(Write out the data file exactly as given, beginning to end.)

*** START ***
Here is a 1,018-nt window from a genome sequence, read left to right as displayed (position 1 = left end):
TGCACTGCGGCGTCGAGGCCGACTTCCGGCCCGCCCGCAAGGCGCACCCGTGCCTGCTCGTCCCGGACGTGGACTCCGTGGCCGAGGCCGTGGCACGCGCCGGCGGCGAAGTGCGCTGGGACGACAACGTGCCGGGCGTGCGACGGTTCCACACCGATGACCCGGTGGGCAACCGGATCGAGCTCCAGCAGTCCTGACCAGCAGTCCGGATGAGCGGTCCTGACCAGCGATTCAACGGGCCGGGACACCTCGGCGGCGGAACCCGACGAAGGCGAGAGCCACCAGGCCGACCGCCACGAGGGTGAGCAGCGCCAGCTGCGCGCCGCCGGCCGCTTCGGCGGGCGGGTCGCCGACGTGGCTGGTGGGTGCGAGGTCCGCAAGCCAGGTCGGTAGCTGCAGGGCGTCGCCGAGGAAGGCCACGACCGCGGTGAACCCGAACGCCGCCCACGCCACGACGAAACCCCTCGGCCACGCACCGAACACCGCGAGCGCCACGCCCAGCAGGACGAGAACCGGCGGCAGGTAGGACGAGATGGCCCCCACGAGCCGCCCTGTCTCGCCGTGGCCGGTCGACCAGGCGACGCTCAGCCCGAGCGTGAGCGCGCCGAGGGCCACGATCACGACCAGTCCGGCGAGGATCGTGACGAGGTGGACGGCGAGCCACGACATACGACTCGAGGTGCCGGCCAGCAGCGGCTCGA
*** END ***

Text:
Here is a 1,018-nt window from a genome sequence, read left to right as displayed (position 1 = left end):
TGCACTGCGGCGTCGAGGCCGACTTCCGGCCCGCCCGCAAGGCGCACCCGTGCCTGCTCGTCCCGGACGTGGACTCCGTGGCCGAGGCCGTGGCACGCGCCGGCGGCGAAGTGCGCTGGGACGACAACGTGCCGGGCGTGCGACGGTTCCACACCGATGACCCGGTGGGCAACCGGATCGAGCTCCAGCAGTCCTGACCAGCAGTCCGGATGAGCGGTCCTGACCAGCGATTCAACGGGCCGGGACACCTCGGCGGCGGAACCCGACGAAGGCGAGAGCCACCAGGCCGACCGCCACGAGGGTGAGCAGCGCCAGCTGCGCGCCGCCGGCCGCTTCGGCGGGCGGGTCGCCGACGTGGCTGGTGGGTGCGAGGTCCGCAAGCCAGGTCGGTAGCTGCAGGGCGTCGCCGAGGAAGGCCACGACCGCGGTGAACCCGAACGCCGCCCACGCCACGACGAAACCCCTCGGCCACGCACCGAACACCGCGAGCGCCACGCCCAGCAGGACGAGAACCGGCGGCAGGTAGGACGAGATGGCCCCCACGAGCCGCCCTGTCTCGCCGTGGCCGGTCGACCAGGCGACGCTCAGCCCGAGCGTGAGCGCGCCGAGGGCCACGATCACGACCAGTCCGGCGAGGATCGTGACGAGGTGGACGGCGAGCCACGACATACGACTCGAGGTGCCGGCCAGCAGCGGCTCGA